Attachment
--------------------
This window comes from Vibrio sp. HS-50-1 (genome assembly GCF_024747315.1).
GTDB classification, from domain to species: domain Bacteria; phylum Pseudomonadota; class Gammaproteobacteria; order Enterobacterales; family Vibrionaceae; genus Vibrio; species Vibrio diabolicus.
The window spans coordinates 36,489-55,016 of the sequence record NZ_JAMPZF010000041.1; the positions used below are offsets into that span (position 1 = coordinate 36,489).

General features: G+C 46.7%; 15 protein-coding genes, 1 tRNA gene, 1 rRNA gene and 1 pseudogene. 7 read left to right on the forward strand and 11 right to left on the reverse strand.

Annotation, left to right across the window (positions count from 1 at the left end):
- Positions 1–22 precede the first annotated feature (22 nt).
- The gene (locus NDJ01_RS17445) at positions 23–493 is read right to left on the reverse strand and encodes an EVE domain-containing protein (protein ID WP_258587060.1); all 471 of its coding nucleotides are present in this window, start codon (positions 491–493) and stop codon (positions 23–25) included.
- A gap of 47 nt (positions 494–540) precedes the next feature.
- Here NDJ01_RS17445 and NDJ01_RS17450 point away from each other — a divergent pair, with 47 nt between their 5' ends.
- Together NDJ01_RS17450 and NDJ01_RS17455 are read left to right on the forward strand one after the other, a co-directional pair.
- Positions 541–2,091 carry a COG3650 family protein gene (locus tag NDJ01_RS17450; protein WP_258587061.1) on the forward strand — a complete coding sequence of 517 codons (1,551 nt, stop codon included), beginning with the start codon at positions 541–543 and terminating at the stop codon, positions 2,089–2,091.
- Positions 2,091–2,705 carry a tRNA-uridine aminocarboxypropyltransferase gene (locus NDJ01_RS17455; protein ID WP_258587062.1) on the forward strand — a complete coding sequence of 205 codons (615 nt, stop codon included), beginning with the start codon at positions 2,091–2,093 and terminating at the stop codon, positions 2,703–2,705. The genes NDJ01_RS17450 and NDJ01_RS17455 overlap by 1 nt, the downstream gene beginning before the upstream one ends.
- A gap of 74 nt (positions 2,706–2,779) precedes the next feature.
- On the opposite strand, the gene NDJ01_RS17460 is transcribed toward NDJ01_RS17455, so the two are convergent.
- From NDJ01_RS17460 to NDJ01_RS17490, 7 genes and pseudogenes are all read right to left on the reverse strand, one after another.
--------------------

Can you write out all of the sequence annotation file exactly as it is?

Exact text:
This window comes from Vibrio sp. HS-50-1 (genome assembly GCF_024747315.1).
GTDB classification, from domain to species: domain Bacteria; phylum Pseudomonadota; class Gammaproteobacteria; order Enterobacterales; family Vibrionaceae; genus Vibrio; species Vibrio diabolicus.
The window spans coordinates 36,489-55,016 of the sequence record NZ_JAMPZF010000041.1; the positions used below are offsets into that span (position 1 = coordinate 36,489).

General features: G+C 46.7%; 15 protein-coding genes, 1 tRNA gene, 1 rRNA gene and 1 pseudogene. 7 read left to right on the forward strand and 11 right to left on the reverse strand.

Annotation, left to right across the window (positions count from 1 at the left end):
- Positions 1–22 precede the first annotated feature (22 nt).
- The gene (locus NDJ01_RS17445) at positions 23–493 is read right to left on the reverse strand and encodes an EVE domain-containing protein (protein ID WP_258587060.1); all 471 of its coding nucleotides are present in this window, start codon (positions 491–493) and stop codon (positions 23–25) included.
- A gap of 47 nt (positions 494–540) precedes the next feature.
- Here NDJ01_RS17445 and NDJ01_RS17450 point away from each other — a divergent pair, with 47 nt between their 5' ends.
- Together NDJ01_RS17450 and NDJ01_RS17455 are read left to right on the forward strand one after the other, a co-directional pair.
- Positions 541–2,091 carry a COG3650 family protein gene (locus tag NDJ01_RS17450; protein WP_258587061.1) on the forward strand — a complete coding sequence of 517 codons (1,551 nt, stop codon included), beginning with the start codon at positions 541–543 and terminating at the stop codon, positions 2,089–2,091.
- Positions 2,091–2,705 carry a tRNA-uridine aminocarboxypropyltransferase gene (locus NDJ01_RS17455; protein ID WP_258587062.1) on the forward strand — a complete coding sequence of 205 codons (615 nt, stop codon included), beginning with the start codon at positions 2,091–2,093 and terminating at the stop codon, positions 2,703–2,705. The genes NDJ01_RS17450 and NDJ01_RS17455 overlap by 1 nt, the downstream gene beginning before the upstream one ends.
- A gap of 74 nt (positions 2,706–2,779) precedes the next feature.
- On the opposite strand, the gene NDJ01_RS17460 is transcribed toward NDJ01_RS17455, so the two are convergent.
- From NDJ01_RS17460 to NDJ01_RS17490, 7 genes and pseudogenes are all read right to left on the reverse strand, one after another.